I also like Salesforce’s choice of language. “Lift Off” is a bit different and far more exciting than the typical “enter here” or “submit”. While this is definitely a detail many marketers might think would be inconsequential, I’d wager a week’s salary that changing this text to “submit” would actually decrease conversion rates by as much as 15%.

Here’s a poor example from Lowe’s Home Improvement:

facebook landing page

“Sign Up” on the right side is this landing page’s CTA – encouraging Facebook users to register to receive offers, how-tos and tips via email (standard lead gen). While they have employed encapsulation, the CTA button still doesn’t stand out enough from the rest of the page for a visitor to obviously see it, know what the page’s “Ask” is, and engage with it.

This is especially true because there is actually another button (“Ask Lowe’s”) below the page’s CTA, and, though I haven’t shown it here, this will also be reducing conversions on the page.

It’s important to your Facebook landing page’s success that you only focus on a single “ask”, otherwise you’ll dilute your page’s end results.

4. An Entry-Form that Doesn’t Make them Bounce

Entry-form optimization can be the most finicky part of the whole Facebook Landing Page business. It’s essential to your business’ lead generation campaign that you get enough information out of Facebook users that you can efficiently and successfully nurture that lead toward a sale. However, it’s also essential that you don’t ask too much of your possible leads that they bounce without completing the form.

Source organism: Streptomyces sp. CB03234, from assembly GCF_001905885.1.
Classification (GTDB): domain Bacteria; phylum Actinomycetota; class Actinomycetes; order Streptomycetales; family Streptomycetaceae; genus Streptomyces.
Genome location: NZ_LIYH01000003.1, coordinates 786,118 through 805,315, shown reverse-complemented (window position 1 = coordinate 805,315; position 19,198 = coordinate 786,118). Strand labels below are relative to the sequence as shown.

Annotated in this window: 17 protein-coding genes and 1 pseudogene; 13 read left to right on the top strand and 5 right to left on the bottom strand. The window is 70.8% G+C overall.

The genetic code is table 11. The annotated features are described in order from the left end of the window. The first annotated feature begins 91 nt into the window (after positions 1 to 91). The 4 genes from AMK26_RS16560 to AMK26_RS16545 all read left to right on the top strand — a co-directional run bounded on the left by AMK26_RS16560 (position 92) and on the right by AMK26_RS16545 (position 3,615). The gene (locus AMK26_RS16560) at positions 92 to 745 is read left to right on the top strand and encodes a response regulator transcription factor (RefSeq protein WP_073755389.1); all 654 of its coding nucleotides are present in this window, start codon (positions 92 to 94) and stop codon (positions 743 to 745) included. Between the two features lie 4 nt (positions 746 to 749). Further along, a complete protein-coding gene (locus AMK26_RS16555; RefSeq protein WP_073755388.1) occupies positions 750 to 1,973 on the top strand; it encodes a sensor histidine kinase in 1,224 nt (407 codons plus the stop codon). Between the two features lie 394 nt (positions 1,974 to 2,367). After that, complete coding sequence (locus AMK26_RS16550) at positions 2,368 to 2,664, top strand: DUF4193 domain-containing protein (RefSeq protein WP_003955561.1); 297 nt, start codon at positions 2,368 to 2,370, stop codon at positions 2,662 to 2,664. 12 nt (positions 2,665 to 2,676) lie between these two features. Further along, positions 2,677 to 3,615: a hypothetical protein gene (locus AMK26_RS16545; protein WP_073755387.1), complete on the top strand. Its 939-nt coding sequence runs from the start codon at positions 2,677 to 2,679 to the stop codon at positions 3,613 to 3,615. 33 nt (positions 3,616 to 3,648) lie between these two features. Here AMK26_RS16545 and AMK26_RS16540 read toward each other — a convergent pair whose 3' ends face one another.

This little entry-form dance is based around how much a lead’s information is worth to them, and how much value you’re providing.

If all you’re offering is a chance to enter to win a contest, I recommend asking for nothing more than an email address (you can always get more information out of them later).

However, if you’ve created a Facebook Landing Page promoting an email-gated ebook, you’re offering a little more value (at least up front). This means you can ask for a little more in return, say, a zipcode or company name – something that allows you to segment more successfully in communication down the line.


Here’s an example from Sony’s email subscription form:

facebook landing page example

I’d be interested to see the effect that removing the “zip code” request would have on this page’s conversion rates. Given that all Facebook users are getting from Sony is ‘email updates’ (something more and more internet users are recognizing is code for promotional emails), I think removing the location “ask” would actually decrease bounce rates.